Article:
• Zhou Y, Wei Y, Wang L, Wang X, Du X, Sun Z, Dong N, Chen X. Decreased adiponectin and increased inflammation expression in epicardial adipose tissue in coronary artery disease. Cardiovasc Diabetol. 2011;10:2. doi: 10.1186/1475-2840-10-2. [PMC free article] [PubMed] [Cross Ref]
  • Gao X, Mi S, Zhang F, Gong F, Lai Y, Gao F, Zhang X, Wang L, Tao H. Association of chemerin mRNA expression in human epicardial adipose tissue with coronary atherosclerosis. Cardiovasc Diabetol. 2011;10:87. doi: 10.1186/1475-2840-10-87. [PMC free article] [PubMed] [Cross Ref]
  • Yorgun H, Canpolat U, Hazirolan T, Ates AH, Sunman H, Dural M, Sahiner L, Kaya EB, Aytemir K, Tokgozoglu L, Increased epicardial fat tissue is a marker of metabolic syndrome in adult patients. Int J Cardiol. 2011. [Epub ahead of print] [PubMed]
  • Park JS, Ahn SG, Hwang JW, Lim HS, Choi BJ, Choi SY, Yoon MH, Hwang GS, Tahk SJ, Shin JH. Impact of body mass index on the relationship of epicardial adipose tissue to metabolic syndrome and coronary artery disease in an Asian population. Cardiovasc Diabetol. 2010;9:29. doi: 10.1186/1475-2840-9-29. [PMC free article] [PubMed] [Cross Ref]
  • Nelson AJ, Worthley MI, Psaltis PJ, Carbone A, Dundon BK, Duncan RF, Piantadosi C, Lau DH, Sanders P, Wittert GA, Worthley SG. Validation of cardiovascular magnetic resonance assessment of pericardial adipose tissue volume. J Cardiovasc Magn Reson. 2009;11:15. doi: 10.1186/1532-429X-11-15. [PMC free article] [PubMed] [Cross Ref]
  • Okayama S, Ayako S, Somekawa S, Uemura S, Kubota Y, Saito Y. Feasibility of dual gradient-echo in-phase and opposed-phase magnetic resonance imaging for the evaluation of epicardial fat. Acta Radiol. 2011;52:723–729. doi: 10.1258/ar.2011.100454. [PubMed] [Cross Ref]
  • Sicari R, Sironi AM, Petz R, Frassi F, Chubuchny V, De Marchi D, Positano V, Lombardi M, Picano E, Gastaldelli A. Pericardial rather than epicardial fat is a cardiometabolic risk marker: an MRI vs echo study. J Am Soc Echocardiogr. 2011;24:1156–1162. doi: 10.1016/j.echo.2011.06.013. [PubMed] [Cross Ref]
  • Ahn SG, Lim HS, Joe DY, Kang SJ, Choi BJ, Choi SY, Yoon MH, Hwang GS, Tahk SJ, Shin JH. Relationship of epicardial adipose tissue by echocardiography to coronary artery disease. Heart. 2008;94:e7. doi: 10.1136/hrt.2007.118471. [PubMed] [Cross Ref]
  • Sarin S, Wenger C, Marwaha A, Qureshi A, Go BD, Woomert CA, Clark K, Nassef LA, Shirani J. Clinical significance of epicardial fat measured using cardiac multislice computed tomography. Am J Cardiol. 2008;102:767–771. doi: 10.1016/j.amjcard.2008.04.058. [PubMed] [Cross Ref]
  • Ishida M, Kato S, Sakuma H. Cardiac MRI in ischemic heart disease. Circ J. 2009;73:1577–1588. doi: 10.1253/circj.CJ-09-0524. [PubMed] [Cross Ref]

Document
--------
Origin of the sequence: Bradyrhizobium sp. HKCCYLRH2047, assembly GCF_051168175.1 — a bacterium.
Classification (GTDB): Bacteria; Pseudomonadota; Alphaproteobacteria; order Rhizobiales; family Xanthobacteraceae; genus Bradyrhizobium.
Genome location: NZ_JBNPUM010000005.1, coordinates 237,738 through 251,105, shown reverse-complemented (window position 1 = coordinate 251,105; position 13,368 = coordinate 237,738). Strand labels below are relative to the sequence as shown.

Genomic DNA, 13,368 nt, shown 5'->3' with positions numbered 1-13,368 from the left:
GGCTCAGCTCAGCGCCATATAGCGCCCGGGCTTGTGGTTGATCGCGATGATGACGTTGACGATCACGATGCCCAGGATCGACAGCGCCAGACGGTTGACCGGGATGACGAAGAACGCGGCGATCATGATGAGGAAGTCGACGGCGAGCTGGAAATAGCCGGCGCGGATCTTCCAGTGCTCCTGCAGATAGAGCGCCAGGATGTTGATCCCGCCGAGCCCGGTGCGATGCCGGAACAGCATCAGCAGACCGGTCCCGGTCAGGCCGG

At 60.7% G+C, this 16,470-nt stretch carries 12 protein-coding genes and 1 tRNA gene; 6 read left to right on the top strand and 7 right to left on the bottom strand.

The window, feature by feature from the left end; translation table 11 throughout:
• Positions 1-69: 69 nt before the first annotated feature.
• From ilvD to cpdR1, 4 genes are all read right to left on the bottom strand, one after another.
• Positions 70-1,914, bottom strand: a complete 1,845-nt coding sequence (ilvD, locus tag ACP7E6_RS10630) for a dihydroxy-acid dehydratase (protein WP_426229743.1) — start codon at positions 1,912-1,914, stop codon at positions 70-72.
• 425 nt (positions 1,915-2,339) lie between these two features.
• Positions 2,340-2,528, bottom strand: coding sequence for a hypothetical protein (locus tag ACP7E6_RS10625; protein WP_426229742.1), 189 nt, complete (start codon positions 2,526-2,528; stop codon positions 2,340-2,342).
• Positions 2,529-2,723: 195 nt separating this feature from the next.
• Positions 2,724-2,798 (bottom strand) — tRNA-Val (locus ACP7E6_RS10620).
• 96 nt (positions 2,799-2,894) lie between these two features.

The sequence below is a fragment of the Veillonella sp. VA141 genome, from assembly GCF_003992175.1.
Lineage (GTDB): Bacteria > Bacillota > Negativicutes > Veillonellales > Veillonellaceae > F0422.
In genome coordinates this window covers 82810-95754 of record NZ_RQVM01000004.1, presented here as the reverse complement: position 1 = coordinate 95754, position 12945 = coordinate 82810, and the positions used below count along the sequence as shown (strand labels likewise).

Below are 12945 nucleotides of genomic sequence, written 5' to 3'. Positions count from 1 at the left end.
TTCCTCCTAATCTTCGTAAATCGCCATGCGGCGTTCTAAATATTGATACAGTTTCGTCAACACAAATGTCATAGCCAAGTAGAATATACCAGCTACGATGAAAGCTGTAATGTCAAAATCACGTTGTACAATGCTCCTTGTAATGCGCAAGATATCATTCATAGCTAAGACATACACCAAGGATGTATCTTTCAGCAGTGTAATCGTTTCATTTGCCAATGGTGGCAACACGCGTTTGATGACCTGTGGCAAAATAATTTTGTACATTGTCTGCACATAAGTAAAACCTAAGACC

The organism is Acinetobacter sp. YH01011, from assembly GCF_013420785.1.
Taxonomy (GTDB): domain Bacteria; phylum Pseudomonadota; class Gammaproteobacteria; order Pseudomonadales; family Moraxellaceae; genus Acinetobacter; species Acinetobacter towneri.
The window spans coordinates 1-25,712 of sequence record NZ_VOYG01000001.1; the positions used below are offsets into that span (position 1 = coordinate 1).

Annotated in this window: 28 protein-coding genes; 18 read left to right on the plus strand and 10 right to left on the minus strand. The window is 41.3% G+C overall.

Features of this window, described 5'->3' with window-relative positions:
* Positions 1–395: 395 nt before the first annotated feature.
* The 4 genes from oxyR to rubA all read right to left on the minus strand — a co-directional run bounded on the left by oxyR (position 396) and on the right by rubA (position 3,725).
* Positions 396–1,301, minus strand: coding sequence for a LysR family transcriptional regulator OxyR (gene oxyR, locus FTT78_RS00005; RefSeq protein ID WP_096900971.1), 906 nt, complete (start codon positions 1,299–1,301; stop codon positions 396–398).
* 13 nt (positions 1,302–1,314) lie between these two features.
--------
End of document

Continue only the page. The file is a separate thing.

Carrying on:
• Klein C, Gebker R, Kokocinski T, Dreysse S, Schnackenburg B, Fleck E, Nagel E. Combined magnetic resonance coronary artery imaging, myocardial perfusion and late gadolinium enhancement in patients with suspected coronary artery disease. J Cardiovasc Magn Reson. 2008;10:45. doi: 10.1186/1532-429X-10-45. [PMC free article] [PubMed] [Cross Ref]
  • Seeger A, Hennemuth A, Klumpp B, Fenchel M, Kramer U, Bretschneider C, Mangold S, May AE, Claussen CD, Peitgen HO, Miller S. Fusion of MR coronary angiography and viability imaging: feasibility and clinical value for the assignment of myocardial infarctions. Eur J Radiol. 2012;81:71–76. doi: 10.1016/j.ejrad.2010.12.005. [PubMed] [Cross Ref]
  • Iacobellis G, Ribaudo MC, Assael F, Vecci E, Tiberti C, Zappaterreno A, Di Mario U, Leonetti F. Echocardiographic epicardial adipose tissue is related to anthropometric and clinical parameters of metabolic syndrome: a new indicator of cardiovascular risk. J Clin Endocrinol Metab. 2003;88:5163–5168. doi: 10.1210/jc.2003-030698. [PubMed] [Cross Ref]
  • Gorter PM, van Lindert AS, de Vos AM, Meijs MF, van der Graaf Y, Doevendans PA, Prokop M, Visseren FL. Quantification of epicardial and peri-coronary fat using cardiac computed tomography; reproducibility and relation with obesity and metabolic syndrome in patients suspected of coronary artery disease. Atherosclerosis. 2008;197:896–903. doi: 10.1016/j.atherosclerosis.2007.08.016. [PubMed] [Cross Ref]
  • Tamarappoo B, Dey D, Shmilovich H, Nakazato R, Gransar H, Cheng VY, Friedman JD, Hayes SW, Thomson LE, Slomka PJ. et al. Increased pericardial fat volume measured from noncontrast CT predicts myocardial ischemia by SPECT. JACC Cardiovasc Imaging. 2010;3:1104–1112. doi: 10.1016/j.jcmg.2010.07.014. [PMC free article] [PubMed] [Cross Ref]
  • Mattsson C, Olsson T. Estrogens and glucocorticoid hormones in adipose tissue metabolism. Curr Med Chem. 2007;14:2918–2924. doi: 10.2174/092986707782359972. [PubMed] [Cross Ref]
  • Iglesias MJ, Eiras S, Pineiro R, Lopez-Otero D, Gallego R, Fernandez AL, Lago F, Gonzalez-Juanatey JR. Gender differences in adiponectin and leptin expression in epicardial and subcutaneous adipose tissue. Findings in patients undergoing cardiac surgery. Rev Esp Cardiol. 2006;59:1252–1260. doi: 10.1157/13096596. [PubMed] [Cross Ref]
  • Fei J, Cook C, Blough E, Santanam N. Age and sex mediated changes in epicardial fat adipokines. Atherosclerosis. 2010;212:488–494. doi: 10.1016/j.atherosclerosis.2010.06.044. [PMC free article] [PubMed] [Cross Ref]
  • Kershaw EE, Flier JS. Adipose tissue as an endocrine organ. J Clin Endocrinol Metab. 2004;89:2548–2556. doi: 10.1210/jc.2004-0395. [PubMed] [Cross Ref]
  • Iacobellis G, Lonn E, Lamy A, Singh N, Sharma AM. Epicardial fat thickness and coronary artery disease correlate independently of obesity. Int J Cardiol. 2011;146:452–454. doi: 10.1016/j.ijcard.2010.10.117. [PubMed] [Cross Ref]

Articles from Cardiovascular Diabetology are provided here courtesy of BioMed Central